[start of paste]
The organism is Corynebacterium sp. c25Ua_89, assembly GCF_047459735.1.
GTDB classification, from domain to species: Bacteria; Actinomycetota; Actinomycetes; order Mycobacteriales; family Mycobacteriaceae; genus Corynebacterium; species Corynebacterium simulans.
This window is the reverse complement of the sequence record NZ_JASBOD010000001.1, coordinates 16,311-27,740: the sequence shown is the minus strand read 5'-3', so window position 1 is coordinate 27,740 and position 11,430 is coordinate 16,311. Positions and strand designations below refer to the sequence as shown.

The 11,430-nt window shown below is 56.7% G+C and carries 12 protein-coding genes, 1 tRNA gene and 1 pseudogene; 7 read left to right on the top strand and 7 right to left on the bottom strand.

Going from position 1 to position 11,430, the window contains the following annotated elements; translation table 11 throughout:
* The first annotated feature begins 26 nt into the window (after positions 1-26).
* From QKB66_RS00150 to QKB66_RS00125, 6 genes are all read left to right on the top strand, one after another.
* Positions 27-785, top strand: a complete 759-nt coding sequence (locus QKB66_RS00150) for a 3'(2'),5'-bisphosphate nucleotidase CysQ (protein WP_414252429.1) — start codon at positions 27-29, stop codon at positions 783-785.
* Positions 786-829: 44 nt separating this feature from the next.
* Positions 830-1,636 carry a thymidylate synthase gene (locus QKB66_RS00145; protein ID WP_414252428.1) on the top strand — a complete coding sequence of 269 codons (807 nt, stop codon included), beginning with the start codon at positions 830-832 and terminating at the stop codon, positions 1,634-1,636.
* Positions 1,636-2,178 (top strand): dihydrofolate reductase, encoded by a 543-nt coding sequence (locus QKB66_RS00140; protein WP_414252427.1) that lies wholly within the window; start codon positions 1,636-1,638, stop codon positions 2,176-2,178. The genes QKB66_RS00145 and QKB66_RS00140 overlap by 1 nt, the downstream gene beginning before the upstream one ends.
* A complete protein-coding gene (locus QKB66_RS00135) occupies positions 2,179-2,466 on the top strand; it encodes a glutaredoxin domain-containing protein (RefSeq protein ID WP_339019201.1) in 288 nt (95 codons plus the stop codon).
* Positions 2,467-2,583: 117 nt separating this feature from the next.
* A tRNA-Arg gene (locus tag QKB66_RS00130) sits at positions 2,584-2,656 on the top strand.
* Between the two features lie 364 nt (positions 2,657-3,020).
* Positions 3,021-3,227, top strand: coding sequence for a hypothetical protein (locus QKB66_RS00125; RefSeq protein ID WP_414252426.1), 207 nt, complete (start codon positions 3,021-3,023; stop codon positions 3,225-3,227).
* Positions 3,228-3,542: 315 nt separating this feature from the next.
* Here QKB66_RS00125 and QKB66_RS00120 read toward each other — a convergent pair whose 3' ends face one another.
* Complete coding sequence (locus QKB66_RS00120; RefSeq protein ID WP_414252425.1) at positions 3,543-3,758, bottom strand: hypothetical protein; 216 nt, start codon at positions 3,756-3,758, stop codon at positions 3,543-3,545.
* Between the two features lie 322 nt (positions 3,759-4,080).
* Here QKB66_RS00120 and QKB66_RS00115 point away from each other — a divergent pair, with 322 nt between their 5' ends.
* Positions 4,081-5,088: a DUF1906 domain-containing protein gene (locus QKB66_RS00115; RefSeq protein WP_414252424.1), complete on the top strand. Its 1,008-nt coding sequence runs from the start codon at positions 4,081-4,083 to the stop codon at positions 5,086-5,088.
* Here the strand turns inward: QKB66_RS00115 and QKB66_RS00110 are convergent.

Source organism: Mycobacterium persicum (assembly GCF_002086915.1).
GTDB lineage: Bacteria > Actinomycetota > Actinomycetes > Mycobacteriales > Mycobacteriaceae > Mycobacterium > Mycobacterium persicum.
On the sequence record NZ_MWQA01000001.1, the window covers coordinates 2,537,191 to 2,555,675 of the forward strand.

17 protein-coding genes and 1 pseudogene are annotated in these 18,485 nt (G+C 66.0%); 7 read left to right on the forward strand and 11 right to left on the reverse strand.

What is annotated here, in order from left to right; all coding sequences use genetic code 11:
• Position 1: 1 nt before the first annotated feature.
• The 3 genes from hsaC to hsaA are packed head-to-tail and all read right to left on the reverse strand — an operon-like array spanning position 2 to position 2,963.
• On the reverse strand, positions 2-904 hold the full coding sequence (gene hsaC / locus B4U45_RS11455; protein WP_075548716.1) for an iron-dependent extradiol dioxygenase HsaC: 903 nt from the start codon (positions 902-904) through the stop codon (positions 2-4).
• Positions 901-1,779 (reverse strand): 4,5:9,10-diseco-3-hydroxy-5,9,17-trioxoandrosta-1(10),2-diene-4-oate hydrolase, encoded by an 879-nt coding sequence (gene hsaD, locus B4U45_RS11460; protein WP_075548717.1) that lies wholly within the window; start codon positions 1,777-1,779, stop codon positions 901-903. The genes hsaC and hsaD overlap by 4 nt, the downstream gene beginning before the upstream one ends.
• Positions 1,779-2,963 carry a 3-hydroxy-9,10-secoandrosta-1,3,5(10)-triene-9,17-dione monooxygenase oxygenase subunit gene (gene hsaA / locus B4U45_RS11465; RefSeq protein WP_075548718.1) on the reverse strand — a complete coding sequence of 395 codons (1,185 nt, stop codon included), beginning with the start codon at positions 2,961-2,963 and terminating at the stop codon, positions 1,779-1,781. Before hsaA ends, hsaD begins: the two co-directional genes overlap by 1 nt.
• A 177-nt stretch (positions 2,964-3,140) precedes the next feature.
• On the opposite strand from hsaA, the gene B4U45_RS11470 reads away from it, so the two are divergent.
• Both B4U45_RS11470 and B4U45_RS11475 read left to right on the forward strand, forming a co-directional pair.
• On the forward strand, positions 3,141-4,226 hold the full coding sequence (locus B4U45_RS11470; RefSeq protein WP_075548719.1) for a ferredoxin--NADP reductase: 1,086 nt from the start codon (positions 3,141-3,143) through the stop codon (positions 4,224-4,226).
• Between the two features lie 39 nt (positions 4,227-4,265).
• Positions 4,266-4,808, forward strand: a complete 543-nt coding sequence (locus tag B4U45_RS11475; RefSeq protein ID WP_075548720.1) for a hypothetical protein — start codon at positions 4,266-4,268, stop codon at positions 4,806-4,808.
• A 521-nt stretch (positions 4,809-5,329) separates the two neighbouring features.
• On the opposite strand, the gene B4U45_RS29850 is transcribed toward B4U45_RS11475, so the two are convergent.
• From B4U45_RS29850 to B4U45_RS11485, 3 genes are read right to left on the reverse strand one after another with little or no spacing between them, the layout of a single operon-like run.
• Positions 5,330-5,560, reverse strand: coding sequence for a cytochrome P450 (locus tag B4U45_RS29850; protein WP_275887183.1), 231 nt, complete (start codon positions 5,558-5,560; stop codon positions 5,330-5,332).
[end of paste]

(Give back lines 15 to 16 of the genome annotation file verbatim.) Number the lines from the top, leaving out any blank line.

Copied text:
* Between the two features lie 364 nt (positions 2,657-3,020).
* Positions 3,021-3,227, top strand: coding sequence for a hypothetical protein (locus QKB66_RS00125; RefSeq protein ID WP_414252426.1), 207 nt, complete (start codon positions 3,021-3,023; stop codon positions 3,225-3,227).